unsigned int step;
   Eina_Magic __magic;
};

There is no need to take a very close look at it. It's just a structure with some fields.

Now let's look at the definition of the structure Eina_Accessor_Array:

typedef struct _Eina_Accessor_Array Eina_Accessor_Array;
struct _Eina_Accessor_Array
{
   Eina_Accessor accessor;
   const Eina_Array *array;
   Eina_Magic __magic;
};

Pay attention that the pointer to the structure Eina_Array is stored in the in the structure Eina_Accessor_Array. Apart from this, these structures are in no way connected with each other and have different sizes.

Now, here is the code fragment that was detected by the analyzer, and which I cannot understand.

static Eina_Accessor *
eina_array_accessor_clone(const Eina_Array *array)
{
   Eina_Accessor_Array *ac;
   EINA_SAFETY_ON_NULL_RETURN_VAL(array, NULL);
   EINA_MAGIC_CHECK_ARRAY(array);
   ac = calloc(1, sizeof (Eina_Accessor_Array));
   if (!ac) return NULL;
   memcpy(ac, array, sizeof(Eina_Accessor_Array));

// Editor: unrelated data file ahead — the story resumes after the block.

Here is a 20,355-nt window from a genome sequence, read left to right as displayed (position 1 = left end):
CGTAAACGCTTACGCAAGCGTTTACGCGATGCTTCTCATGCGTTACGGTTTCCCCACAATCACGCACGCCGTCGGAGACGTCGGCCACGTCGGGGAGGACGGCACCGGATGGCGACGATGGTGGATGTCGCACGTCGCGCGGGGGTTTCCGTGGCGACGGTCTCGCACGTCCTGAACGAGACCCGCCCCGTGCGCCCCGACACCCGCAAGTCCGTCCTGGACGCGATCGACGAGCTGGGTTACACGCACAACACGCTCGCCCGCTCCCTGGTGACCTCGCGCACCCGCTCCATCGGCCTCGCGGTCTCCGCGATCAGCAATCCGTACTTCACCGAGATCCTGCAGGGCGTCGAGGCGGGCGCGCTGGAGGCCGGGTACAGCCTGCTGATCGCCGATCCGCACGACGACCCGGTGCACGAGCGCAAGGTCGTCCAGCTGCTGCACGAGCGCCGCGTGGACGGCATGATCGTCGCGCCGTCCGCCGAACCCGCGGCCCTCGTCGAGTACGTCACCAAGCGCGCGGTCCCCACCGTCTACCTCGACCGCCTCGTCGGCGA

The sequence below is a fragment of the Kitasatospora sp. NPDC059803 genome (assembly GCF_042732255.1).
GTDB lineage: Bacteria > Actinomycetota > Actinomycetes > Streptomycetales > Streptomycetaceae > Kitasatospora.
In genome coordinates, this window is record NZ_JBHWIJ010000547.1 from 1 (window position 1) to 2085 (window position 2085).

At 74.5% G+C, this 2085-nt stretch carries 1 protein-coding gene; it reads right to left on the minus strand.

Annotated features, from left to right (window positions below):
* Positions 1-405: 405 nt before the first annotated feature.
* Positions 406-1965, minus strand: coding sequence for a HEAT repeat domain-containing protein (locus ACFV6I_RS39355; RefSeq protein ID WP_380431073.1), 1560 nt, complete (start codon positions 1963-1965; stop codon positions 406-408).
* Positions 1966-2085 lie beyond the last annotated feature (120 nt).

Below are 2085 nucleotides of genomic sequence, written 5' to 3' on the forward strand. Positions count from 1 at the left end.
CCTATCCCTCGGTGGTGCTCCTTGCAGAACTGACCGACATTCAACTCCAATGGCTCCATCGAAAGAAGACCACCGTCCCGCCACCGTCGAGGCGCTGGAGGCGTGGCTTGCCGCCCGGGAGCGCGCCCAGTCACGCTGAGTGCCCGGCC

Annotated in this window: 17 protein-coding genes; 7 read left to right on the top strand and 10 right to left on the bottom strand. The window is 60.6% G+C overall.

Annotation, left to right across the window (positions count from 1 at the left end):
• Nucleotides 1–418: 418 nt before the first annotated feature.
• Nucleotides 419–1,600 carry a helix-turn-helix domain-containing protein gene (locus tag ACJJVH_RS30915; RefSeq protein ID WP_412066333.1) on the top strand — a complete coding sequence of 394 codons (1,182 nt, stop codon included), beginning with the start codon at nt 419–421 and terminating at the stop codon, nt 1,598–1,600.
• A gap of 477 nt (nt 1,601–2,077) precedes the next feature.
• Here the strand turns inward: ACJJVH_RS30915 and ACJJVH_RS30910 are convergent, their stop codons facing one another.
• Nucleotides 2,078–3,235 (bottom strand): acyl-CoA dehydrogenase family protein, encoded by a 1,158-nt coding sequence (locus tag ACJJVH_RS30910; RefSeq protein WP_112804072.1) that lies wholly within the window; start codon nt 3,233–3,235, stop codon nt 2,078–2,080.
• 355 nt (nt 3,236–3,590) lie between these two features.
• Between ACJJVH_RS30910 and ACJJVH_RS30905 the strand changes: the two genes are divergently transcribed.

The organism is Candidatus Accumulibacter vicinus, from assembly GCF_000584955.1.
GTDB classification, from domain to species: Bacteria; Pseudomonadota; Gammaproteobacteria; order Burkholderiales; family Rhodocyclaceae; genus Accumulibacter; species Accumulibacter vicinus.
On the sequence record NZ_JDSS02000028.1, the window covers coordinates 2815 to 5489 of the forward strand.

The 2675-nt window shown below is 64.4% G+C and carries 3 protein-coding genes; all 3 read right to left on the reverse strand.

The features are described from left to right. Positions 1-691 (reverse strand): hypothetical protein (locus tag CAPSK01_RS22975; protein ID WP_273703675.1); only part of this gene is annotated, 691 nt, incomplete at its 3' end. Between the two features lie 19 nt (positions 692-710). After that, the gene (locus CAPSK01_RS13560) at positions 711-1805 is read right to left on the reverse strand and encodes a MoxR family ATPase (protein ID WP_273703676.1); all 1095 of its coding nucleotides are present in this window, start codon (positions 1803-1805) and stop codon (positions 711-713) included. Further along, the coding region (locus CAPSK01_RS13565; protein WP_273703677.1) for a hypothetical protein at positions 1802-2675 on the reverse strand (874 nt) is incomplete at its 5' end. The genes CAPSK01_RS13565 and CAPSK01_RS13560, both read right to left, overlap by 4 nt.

return &ac->accessor;
}

PVS-Studio warning: V512 A call of the 'memcpy' function will lead to the 'array' buffer becoming out of range. eina_array.c 186

Let me remove all unnecessary details to make it easier:

.... eina_array_accessor_clone(const Eina_Array *array)
{
   Eina_Accessor_Array *ac = calloc(1, sizeof (Eina_Accessor_Array));
   memcpy(ac, array, sizeof(Eina_Accessor_Array));
}

The memory is allocated for the object of the Eina_Accessor_Array type. Further on there is a strange thing.

An object of the Eina_Array type is copied to the allocated memory buffer.

Рисунок 1

I don't know what this function is supposed to do, but it does something strange.

Firstly, there is an index out of source bounds (of the structure Eina_Array).

Secondly, this copying has no sense at all. Structures have the set of members of completely different types.

Comment by Carsten Haitzler. Function content correct - Type in param is wrong. It didn't actually matter because the function is assigned to a func ptr that does have the correct type and since it's a generic "parent class" the assignment casts to a generic accessor type thus the compiler didn't complain and this seemed to work.